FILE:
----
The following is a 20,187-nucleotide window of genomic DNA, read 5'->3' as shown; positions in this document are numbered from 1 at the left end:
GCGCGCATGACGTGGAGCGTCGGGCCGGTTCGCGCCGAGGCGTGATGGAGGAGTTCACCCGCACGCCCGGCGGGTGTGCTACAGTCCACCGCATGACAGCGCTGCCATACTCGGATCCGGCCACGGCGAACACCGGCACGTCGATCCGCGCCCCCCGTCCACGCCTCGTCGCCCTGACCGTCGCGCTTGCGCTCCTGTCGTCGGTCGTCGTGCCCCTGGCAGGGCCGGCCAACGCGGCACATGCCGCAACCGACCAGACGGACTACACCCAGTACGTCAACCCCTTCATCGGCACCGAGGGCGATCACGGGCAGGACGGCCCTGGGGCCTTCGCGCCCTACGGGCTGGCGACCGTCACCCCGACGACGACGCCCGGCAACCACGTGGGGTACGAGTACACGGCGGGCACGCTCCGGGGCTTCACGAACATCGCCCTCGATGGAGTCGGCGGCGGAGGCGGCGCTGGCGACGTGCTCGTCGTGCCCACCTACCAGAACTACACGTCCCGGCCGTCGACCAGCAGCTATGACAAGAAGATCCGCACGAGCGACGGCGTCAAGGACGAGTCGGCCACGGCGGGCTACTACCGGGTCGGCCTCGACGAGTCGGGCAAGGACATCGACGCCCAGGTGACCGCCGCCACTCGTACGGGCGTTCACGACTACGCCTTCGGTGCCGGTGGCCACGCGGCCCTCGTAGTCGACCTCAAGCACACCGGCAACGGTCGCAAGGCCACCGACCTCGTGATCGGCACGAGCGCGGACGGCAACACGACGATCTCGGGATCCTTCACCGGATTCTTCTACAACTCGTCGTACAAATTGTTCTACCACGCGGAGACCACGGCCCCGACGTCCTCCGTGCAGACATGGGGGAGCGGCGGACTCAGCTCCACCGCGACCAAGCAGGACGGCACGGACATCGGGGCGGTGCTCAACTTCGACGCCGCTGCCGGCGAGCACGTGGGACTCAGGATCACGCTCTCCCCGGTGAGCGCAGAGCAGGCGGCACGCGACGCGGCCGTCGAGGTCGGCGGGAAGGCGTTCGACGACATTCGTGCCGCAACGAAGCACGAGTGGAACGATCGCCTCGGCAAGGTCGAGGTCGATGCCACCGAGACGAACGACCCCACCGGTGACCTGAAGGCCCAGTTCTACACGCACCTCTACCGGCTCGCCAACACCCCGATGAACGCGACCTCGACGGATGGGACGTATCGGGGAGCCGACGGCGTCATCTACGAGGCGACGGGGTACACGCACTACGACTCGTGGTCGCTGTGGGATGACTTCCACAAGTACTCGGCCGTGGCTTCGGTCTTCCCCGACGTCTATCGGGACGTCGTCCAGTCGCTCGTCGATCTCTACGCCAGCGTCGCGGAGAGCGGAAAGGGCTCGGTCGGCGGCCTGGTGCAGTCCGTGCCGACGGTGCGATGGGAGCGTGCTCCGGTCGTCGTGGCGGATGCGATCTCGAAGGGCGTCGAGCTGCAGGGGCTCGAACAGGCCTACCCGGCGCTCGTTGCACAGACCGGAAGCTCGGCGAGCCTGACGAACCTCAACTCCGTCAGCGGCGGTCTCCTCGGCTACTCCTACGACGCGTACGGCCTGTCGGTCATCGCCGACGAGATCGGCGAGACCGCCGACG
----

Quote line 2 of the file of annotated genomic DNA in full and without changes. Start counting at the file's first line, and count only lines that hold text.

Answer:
GCGCGCATGACGTGGAGCGTCGGGCCGGTTCGCGCCGAGGCGTGATGGAGGAGTTCACCCGCACGCCCGGCGGGTGTGCTACAGTCCACCGCATGACAGCGCTGCCATACTCGGATCCGGCCACGGCGAACACCGGCACGTCGATCCGCGCCCCCCGTCCACGCCTCGTCGCCCTGACCGTCGCGCTTGCGCTCCTGTCGTCGGTCGTCGTGCCCCTGGCAGGGCCGGCCAACGCGGCACATGCCGCAACCGACCAGACGGACTACACCCAGTACGTCAACCCCTTCATCGGCACCGAGGGCGATCACGGGCAGGACGGCCCTGGGGCCTTCGCGCCCTACGGGCTGGCGACCGTCACCCCGACGACGACGCCCGGCAACCACGTGGGGTACGAGTACACGGCGGGCACGCTCCGGGGCTTCACGAACATCGCCCTCGATGGAGTCGGCGGCGGAGGCGGCGCTGGCGACGTGCTCGTCGTGCCCACCTACCAGAACTACACGTCCCGGCCGTCGACCAGCAGCTATGACAAGAAGATCCGCACGAGCGACGGCGTCAAGGACGAGTCGGCCACGGCGGGCTACTACCGGGTCGGCCTCGACGAGTCGGGCAAGGACATCGACGCCCAGGTGACCGCCGCCACTCGTACGGGCGTTCACGACTACGCCTTCGGTGCCGGTGGCCACGCGGCCCTCGTAGTCGACCTCAAGCACACCGGCAACGGTCGCAAGGCCACCGACCTCGTGATCGGCACGAGCGCGGACGGCAACACGACGATCTCGGGATCCTTCACCGGATTCTTCTACAACTCGTCGTACAAATTGTTCTACCACGCGGAGACCACGGCCCCGACGTCCTCCGTGCAGACATGGGGGAGCGGCGGACTCAGCTCCACCGCGACCAAGCAGGACGGCACGGACATCGGGGCGGTGCTCAACTTCGACGCCGCTGCCGGCGAGCACGTGGGACTCAGGATCACGCTCTCCCCGGTGAGCGCAGAGCAGGCGGCACGCGACGCGGCCGTCGAGGTCGGCGGGAAGGCGTTCGACGACATTCGTGCCGCAACGAAGCACGAGTGGAACGATCGCCTCGGCAAGGTCGAGGTCGATGCCACCGAGACGAACGACCCCACCGGTGACCTGAAGGCCCAGTTCTACACGCACCTCTACCGGCTCGCCAACACCCCGATGAACGCGACCTCGACGGATGGGACGTATCGGGGAGCCGACGGCGTCATCTACGAGGCGACGGGGTACACGCACTACGACTCGTGGTCGCTGTGGGATGACTTCCACAAGTACTCGGCCGTGGCTTCGGTCTTCCCCGACGTCTATCGGGACGTCGTCCAGTCGCTCGTCGATCTCTACGCCAGCGTCGCGGAGAGCGGAAAGGGCTCGGTCGGCGGCCTGGTGCAGTCCGTGCCGACGGTGCGATGGGAGCGTGCTCCGGTCGTCGTGGCGGATGCGATCTCGAAGGGCGTCGAGCTGCAGGGGCTCGAACAGGCCTACCCGGCGCTCGTTGCACAGACCGGAAGCTCGGCGAGCCTGACGAACCTCAACTCCGTCAGCGGCGGTCTCCTCGGCTACTCCTACGACGCGTACGGCCTGTCGGTCATCGCCGACGAGATCGGCGAGACCGCCGACG